The St. Louis slugger went 4 for 5 -- including his 27th career home run at the park tucked against the Allegheny River -- to lift the Cardinals to a 6-4 win over the Pittsburgh Pirates on Friday.
"Let me tell you, look at all ballparks, he does it every place he plays," said St. Louis manager Tony La Russa. "He's just a phenomenal hitter. There's nothing special about here; he just hits everywhere."
Pujols continued to dominate Pittsburgh starter Paul Maholm (6-10), going 2 for 3 to improve to .583 (21 for 36) career versus the veteran left-hander. Pujols downplayed his success, saying he doesn't think about the past when he steps into the batter's box.
"It doesn't matter if I have good success against a guy or no -- I take every at-bat like it's my last at-bat of my career, believe it or not," Pujols said.
Fortunately for the Cardinals, Pujols isn't going anywhere this season. He has struggled a bit since coming off the disabled list earlier this month, but appears to be heating up.
His two-run shot to right-field in the first was his second first-inning homer in as many days. He added a single and two doubles as the Cardinals pounded out 15 hits.
David Freese broke out of an extended slump with two hits, including a two-run homer of his own as St. Louis pulled into a virtual tie with the Pirates in the crowded NL Central standings.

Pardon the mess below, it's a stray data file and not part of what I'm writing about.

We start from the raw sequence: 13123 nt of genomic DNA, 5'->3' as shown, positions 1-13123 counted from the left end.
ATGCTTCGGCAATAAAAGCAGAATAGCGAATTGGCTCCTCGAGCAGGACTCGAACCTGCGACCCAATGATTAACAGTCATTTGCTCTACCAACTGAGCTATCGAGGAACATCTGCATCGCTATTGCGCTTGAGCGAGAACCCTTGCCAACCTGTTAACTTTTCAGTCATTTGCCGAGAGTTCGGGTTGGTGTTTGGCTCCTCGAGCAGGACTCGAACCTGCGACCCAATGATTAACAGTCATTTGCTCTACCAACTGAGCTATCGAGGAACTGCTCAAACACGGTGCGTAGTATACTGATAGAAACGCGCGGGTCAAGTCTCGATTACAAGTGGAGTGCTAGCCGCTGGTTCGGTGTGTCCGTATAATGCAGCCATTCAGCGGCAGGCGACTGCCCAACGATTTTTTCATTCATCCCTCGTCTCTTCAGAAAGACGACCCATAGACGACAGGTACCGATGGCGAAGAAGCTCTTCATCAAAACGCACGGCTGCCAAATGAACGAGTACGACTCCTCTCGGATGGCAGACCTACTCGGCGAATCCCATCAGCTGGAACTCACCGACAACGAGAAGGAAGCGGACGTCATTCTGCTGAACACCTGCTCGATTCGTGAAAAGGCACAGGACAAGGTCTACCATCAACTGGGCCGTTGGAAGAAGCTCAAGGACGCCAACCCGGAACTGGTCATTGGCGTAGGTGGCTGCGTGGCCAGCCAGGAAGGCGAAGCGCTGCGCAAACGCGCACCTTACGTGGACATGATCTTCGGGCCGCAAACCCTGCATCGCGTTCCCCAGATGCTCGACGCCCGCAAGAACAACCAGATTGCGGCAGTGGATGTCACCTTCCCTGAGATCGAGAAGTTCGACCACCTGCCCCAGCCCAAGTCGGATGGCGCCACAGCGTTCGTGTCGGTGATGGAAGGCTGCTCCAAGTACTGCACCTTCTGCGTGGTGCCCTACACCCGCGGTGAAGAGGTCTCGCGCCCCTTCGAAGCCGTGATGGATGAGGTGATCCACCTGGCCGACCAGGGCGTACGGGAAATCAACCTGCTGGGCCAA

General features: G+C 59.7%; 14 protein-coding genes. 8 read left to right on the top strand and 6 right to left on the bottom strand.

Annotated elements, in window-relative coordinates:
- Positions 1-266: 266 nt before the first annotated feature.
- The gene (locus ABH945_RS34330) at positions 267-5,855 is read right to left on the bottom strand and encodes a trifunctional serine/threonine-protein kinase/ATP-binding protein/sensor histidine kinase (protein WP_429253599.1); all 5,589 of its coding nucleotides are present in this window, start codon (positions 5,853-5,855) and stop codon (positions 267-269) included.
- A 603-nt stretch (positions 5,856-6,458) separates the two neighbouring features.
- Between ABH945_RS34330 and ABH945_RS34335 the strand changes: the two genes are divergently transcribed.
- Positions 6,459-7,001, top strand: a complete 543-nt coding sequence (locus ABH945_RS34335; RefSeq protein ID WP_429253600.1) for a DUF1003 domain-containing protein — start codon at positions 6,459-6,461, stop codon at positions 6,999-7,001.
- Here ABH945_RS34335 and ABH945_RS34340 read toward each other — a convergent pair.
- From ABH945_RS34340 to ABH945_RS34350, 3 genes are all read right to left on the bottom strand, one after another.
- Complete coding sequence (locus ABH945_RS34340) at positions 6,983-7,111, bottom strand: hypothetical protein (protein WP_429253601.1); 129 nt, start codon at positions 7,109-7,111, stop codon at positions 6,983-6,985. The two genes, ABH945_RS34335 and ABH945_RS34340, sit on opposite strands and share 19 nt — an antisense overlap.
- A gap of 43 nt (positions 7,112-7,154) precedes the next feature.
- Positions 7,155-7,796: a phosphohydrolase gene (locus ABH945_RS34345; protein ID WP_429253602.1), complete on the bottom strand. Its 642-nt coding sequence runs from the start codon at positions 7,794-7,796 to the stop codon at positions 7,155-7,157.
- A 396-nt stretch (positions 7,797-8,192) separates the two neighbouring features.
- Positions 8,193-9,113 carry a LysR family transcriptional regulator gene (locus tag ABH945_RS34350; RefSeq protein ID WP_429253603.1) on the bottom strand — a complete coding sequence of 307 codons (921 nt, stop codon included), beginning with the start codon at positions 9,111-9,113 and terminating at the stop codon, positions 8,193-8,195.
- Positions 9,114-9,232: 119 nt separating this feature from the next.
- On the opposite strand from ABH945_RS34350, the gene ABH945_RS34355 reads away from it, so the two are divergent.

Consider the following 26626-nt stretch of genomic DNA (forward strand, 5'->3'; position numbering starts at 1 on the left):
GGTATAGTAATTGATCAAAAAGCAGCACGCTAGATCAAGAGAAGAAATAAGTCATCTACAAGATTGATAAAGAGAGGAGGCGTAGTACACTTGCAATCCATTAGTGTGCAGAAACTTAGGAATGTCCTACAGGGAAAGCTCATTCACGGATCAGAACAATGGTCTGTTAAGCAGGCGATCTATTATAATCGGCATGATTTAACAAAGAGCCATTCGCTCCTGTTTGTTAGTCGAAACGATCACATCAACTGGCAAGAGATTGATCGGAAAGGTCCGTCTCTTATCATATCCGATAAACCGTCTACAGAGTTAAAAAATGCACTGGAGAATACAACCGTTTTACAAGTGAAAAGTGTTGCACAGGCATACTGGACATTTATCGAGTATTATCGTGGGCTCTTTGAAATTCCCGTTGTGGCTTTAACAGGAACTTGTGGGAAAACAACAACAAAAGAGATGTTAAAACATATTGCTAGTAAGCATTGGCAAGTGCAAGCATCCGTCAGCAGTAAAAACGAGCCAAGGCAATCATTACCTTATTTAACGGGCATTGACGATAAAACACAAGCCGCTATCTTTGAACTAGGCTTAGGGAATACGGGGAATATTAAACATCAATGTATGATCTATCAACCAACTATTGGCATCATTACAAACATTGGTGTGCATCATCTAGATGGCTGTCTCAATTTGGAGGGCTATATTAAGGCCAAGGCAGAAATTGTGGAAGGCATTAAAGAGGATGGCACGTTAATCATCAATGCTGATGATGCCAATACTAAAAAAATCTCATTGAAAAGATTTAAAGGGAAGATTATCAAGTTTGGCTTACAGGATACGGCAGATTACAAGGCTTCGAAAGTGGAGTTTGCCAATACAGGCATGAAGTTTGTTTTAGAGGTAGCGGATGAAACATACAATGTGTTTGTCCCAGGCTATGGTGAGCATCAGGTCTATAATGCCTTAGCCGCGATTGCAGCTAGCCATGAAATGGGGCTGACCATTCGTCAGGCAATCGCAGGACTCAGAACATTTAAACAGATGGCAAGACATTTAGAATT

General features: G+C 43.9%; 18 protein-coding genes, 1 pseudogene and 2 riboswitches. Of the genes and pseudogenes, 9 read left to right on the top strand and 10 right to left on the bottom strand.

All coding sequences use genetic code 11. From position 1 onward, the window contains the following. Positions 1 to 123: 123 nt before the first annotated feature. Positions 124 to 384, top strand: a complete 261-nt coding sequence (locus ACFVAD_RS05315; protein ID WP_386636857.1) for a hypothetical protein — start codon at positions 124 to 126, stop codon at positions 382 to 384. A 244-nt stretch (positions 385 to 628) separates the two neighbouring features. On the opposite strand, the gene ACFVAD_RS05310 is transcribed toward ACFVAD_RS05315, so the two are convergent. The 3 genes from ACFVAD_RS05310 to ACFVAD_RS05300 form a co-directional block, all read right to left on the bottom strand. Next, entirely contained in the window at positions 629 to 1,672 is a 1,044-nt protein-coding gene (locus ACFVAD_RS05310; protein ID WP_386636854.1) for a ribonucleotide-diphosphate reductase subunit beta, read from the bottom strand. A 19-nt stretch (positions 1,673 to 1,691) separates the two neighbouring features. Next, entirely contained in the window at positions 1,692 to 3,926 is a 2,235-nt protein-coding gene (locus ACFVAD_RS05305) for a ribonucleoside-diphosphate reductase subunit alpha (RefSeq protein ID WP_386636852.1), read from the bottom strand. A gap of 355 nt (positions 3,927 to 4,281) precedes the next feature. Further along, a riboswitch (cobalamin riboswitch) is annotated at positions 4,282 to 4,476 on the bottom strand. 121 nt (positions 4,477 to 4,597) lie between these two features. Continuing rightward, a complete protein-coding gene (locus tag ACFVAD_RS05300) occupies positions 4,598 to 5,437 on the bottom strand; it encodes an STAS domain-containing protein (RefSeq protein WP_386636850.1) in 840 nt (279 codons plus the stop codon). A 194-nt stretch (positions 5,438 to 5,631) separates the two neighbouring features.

Chris Carpenter (6-7) gave up four runs in eight innings to win his fourth straight decision for the Cardinals. Fernando Salas pitched the ninth inning to collect his 18th save.
Carpenter gave up four runs in eight innings and benefited when the Pirates ran themselves out of rallies in the second and sixth innings.
"It was a battle all night," said Carpenter, who gave up 10 hits, striking out four and walking one. "There's no question I didn't have my best stuff, but I was able to throw pitches when I had to."
Maholm (6-10) had won four straight games at PNC Park, but a sloppy first inning sent him to his first home loss in two months.
Blame Pujols, who looks right at home at PNC Park and has had little trouble having his way with Maholm.
"He's a good hitter, I'm going to be aggressive," Maholm said. "I'm going to come in and hitters are going to get their hits and I'm going to stick with my game plan."
Freese added a two-run shot of his own in the first, though Maholm (6-10) settled down to last six innings, giving up five runs on 10 hits, striking out two and walking two.
"I thought (Maholm) made some adjustments the deeper he got into the game," said Pittsburgh manager Clint Hurdle. "I thought he got much better rhythm, much better tempo, much better location."
The 29-year-old had been lights out at PNC this season, particularly over the last two months. He began the night 4-0 with a 1.04 ERA over his last four home starts, one of the main reasons why Pittsburgh has found itself in a pennant race for the first time in nearly 20 years.